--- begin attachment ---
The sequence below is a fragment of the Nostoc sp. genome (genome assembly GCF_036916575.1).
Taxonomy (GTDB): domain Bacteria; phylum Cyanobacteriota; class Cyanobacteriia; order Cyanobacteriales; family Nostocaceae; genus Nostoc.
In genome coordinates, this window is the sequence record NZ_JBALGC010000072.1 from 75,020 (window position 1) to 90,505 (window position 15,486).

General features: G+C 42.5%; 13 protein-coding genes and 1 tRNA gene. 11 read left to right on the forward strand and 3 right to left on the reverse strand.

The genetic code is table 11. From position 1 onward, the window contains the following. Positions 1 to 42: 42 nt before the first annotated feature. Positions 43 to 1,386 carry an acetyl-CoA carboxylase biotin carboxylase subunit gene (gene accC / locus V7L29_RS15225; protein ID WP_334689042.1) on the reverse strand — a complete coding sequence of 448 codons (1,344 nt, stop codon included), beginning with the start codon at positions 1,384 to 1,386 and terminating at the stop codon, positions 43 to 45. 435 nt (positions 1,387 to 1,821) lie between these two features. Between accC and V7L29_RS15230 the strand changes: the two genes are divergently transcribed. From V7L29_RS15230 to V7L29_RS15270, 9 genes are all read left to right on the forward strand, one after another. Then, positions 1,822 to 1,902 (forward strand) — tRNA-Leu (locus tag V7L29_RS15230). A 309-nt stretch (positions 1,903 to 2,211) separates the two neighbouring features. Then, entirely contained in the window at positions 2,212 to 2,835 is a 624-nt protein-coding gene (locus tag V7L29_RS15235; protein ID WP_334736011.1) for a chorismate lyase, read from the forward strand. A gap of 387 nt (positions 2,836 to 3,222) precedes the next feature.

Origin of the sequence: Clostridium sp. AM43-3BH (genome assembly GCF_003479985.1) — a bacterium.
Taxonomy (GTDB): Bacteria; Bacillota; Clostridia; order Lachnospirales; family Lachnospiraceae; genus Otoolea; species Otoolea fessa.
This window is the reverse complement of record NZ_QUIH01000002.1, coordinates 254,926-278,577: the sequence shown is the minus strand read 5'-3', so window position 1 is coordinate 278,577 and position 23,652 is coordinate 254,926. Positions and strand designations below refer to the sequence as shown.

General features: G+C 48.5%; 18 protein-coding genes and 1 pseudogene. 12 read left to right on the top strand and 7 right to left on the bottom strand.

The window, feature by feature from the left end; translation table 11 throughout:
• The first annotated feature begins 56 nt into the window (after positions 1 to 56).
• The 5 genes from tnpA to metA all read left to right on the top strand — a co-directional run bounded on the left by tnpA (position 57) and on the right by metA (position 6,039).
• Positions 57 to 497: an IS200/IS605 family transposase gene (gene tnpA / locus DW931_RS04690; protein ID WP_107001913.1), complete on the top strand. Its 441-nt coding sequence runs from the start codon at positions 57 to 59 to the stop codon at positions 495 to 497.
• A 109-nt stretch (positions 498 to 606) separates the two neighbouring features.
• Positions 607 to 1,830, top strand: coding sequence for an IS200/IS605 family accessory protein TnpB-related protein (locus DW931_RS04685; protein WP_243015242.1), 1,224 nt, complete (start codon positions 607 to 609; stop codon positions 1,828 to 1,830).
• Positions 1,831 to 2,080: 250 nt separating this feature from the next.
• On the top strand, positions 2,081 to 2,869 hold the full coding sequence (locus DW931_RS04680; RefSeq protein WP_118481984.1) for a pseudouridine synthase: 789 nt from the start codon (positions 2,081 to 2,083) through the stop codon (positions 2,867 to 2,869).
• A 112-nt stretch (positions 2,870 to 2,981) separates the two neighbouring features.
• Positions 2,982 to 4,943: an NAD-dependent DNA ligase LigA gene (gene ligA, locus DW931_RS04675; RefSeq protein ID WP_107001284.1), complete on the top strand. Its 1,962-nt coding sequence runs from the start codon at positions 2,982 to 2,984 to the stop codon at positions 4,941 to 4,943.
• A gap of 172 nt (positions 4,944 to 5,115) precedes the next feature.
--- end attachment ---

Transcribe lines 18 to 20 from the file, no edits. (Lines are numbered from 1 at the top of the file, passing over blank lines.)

• A 112-nt stretch (positions 2,870 to 2,981) separates the two neighbouring features.
• Positions 2,982 to 4,943: an NAD-dependent DNA ligase LigA gene (gene ligA, locus DW931_RS04675; RefSeq protein ID WP_107001284.1), complete on the top strand. Its 1,962-nt coding sequence runs from the start codon at positions 2,982 to 2,984 to the stop codon at positions 4,941 to 4,943.
• A gap of 172 nt (positions 4,944 to 5,115) precedes the next feature.